Check with your pro about realistic expectations, achievable goals, and reasonable practice and tournament schedules. Have at least one day a week to chill out and rest. Also practice positive thinking (focusing on what you can and do accomplish) and be patient with your progress. If you are diligent (without being a fanatic) about your practice regimen (did someone say, “short game”?), you will see improvement.
Although some may disagree, I urge my students to keep up any other sports they may love . . . for enjoyment. There are quite a few options, may which will compliment your golf game.
College coaches often recruit two-sport athletes who can demonstrate athleticism on the course and on the field or court . . . and who aren’t afraid of 6 am workouts.
Consistently Higher Scoring
This is a sure sign of burnout. If you are taking lessons, practice correctly every day, but if you are shooting higher scores each time out, something is definitely wrong! Take a break and consult with a professional that can evaluate your tournament and practice schedules. Sometimes a break can bring much needed drive and determination back into your game. There are many LPGA pros that take a month off and don’t touch a club. You may be so consumed with “finding the perfect swing” that you have forgotten how to just get the ball in the hole! My best tournament finishes came in 1974-76 when Kentucky was experiencing some of the worst winters recorded. The year I won the Optimist Junior World, I had not touched a golf club all winter . . . and had tried cheerleading! Taking a break could be your best move.
Feelings of Failure
This problem is burnout in a nutshell. No one can enjoy a round of golf and maintain perspective—remember, it is just a game—if they are feeling like a failure to themselves, to their parents, or to their coach.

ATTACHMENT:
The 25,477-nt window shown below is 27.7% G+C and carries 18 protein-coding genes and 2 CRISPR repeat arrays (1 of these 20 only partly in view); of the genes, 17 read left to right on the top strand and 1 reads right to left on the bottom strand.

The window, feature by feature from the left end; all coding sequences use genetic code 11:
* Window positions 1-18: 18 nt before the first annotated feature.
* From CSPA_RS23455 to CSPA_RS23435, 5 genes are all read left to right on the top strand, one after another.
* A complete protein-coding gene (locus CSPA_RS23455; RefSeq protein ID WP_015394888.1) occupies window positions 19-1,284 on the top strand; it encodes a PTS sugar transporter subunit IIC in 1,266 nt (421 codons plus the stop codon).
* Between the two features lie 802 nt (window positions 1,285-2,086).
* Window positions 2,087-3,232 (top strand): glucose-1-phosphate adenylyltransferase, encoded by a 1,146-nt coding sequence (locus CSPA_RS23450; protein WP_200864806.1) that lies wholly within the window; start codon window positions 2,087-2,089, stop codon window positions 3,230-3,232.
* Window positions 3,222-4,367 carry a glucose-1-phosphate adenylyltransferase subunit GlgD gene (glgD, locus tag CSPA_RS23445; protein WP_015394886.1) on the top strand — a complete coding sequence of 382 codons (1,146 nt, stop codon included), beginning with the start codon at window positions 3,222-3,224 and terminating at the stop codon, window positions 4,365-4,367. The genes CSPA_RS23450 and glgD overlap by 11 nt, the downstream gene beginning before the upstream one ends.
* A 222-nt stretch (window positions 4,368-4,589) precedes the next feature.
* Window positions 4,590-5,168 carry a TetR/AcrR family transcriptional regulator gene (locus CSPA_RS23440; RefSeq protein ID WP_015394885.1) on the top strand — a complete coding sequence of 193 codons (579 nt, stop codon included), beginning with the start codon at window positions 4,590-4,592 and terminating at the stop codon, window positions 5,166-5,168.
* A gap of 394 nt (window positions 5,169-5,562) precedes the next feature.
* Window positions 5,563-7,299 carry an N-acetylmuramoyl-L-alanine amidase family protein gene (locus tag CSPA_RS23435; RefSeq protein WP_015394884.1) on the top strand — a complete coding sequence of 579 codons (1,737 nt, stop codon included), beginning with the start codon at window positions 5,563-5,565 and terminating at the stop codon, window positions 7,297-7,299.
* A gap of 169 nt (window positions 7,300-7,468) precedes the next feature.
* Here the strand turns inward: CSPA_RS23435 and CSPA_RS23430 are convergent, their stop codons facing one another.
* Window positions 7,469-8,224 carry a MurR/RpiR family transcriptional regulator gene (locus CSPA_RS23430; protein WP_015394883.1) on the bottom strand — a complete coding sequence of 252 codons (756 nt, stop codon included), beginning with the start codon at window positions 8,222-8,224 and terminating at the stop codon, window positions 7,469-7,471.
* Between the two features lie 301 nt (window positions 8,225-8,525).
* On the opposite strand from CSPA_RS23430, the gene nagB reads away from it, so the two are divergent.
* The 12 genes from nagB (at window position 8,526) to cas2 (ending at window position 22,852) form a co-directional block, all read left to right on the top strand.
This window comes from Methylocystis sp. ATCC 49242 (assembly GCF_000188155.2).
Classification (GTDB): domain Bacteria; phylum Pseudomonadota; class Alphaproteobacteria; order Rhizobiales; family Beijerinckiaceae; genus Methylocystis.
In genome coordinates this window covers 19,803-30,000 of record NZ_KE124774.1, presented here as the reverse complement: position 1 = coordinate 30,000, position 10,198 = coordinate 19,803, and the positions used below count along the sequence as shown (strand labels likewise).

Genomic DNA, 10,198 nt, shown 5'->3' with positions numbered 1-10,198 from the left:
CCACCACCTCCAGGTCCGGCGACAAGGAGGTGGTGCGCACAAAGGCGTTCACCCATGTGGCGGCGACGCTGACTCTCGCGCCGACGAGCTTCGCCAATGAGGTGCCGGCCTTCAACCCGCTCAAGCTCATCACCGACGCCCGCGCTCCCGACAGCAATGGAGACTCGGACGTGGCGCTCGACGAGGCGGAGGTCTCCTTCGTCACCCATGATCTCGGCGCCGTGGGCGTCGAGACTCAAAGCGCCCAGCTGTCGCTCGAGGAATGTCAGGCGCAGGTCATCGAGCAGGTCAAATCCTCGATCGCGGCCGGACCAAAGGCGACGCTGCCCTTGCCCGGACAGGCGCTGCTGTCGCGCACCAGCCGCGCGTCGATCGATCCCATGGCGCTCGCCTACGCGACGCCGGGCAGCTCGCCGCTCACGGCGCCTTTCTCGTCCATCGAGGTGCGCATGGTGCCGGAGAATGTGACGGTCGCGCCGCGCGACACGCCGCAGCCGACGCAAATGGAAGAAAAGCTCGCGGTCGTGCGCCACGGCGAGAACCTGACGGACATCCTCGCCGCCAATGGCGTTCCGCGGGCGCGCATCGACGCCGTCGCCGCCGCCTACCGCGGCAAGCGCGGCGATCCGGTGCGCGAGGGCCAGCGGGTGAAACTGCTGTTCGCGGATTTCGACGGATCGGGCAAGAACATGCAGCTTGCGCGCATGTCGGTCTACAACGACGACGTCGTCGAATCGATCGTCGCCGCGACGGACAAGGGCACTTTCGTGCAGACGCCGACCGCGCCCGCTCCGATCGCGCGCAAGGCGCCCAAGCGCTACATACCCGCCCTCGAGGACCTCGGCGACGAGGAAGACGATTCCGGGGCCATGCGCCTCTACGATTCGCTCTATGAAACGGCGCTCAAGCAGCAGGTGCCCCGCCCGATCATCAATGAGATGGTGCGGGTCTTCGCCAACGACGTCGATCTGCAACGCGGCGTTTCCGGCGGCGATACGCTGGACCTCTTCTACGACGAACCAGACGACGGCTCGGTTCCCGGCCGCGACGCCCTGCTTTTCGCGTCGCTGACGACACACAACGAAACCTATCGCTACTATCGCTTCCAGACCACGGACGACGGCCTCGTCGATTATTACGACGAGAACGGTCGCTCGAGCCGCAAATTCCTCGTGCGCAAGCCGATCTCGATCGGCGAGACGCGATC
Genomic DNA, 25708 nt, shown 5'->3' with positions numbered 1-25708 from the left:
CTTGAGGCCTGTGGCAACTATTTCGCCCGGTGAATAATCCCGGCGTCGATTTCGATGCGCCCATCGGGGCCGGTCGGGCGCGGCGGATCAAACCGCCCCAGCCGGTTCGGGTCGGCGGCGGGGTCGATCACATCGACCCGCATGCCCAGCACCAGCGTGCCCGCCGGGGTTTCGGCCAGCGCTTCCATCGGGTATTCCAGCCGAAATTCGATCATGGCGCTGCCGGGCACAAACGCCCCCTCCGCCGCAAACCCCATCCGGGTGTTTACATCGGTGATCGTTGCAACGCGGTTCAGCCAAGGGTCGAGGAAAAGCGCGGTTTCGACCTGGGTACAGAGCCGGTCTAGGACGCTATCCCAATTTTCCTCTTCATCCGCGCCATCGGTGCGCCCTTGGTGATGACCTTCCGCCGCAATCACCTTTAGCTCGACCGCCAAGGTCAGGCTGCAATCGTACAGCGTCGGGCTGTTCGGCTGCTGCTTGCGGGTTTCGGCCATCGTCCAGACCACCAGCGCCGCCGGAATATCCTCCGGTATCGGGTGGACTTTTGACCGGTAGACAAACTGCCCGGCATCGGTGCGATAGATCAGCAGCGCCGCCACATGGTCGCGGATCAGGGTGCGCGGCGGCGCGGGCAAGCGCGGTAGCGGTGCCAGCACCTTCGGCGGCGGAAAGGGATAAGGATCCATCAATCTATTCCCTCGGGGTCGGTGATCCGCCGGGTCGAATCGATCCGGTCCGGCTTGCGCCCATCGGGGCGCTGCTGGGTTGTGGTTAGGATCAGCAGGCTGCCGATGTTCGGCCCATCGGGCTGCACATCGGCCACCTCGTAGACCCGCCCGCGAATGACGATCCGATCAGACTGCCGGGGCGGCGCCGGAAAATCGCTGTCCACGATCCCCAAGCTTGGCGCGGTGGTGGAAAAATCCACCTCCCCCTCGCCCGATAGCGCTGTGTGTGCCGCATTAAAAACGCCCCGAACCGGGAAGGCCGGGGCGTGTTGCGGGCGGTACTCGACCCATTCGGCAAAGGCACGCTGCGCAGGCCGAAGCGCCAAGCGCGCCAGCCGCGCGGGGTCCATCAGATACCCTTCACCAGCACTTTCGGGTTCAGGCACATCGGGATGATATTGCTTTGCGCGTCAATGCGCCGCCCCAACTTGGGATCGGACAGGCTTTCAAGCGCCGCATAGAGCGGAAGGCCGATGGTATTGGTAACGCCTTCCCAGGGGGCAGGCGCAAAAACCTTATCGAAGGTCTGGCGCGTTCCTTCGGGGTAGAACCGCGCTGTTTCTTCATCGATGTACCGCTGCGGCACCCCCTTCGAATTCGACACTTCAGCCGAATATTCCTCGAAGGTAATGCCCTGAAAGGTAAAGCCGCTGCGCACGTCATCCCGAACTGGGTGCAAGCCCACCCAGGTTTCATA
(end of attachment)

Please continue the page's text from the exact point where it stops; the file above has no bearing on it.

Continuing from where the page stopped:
Gut-wrenching feelings of inadequacy can cause a player to quit out of the blue, especially if wining or perfection is expected in every championship. Find a counselor, golf professional, friend or former player that will listen to your frustrations. Realize that your scoring will have highs and lows and that you should be in it for the long haul, looking forward to teeing it up when you are 75 years old . . . and purely for the love of the game. This is hard to do as a pre-teen or high school student, but look at the small successes you are experiencing and focus on positive thoughts as you move toward you short-term and long-term goals. Step back each week and evaluate your game, first seeing your successes as accomplishments, and then seeing your weaknesses as opportunities for improvement during short intervals of excellent practice.
Success—in golf and in life—generally requires hard work. But, in the end, if you are not enjoying the journey, you will eventually burn out. Keep it all in perspective, develop a training program that provides balance, set your goals wisely to allow for success . . . and don’t forget to celebrate those successes!
Written by Betty Baird Kregor for Summer 2008 2.2 of Golfer Girl Magazine pp 42-43.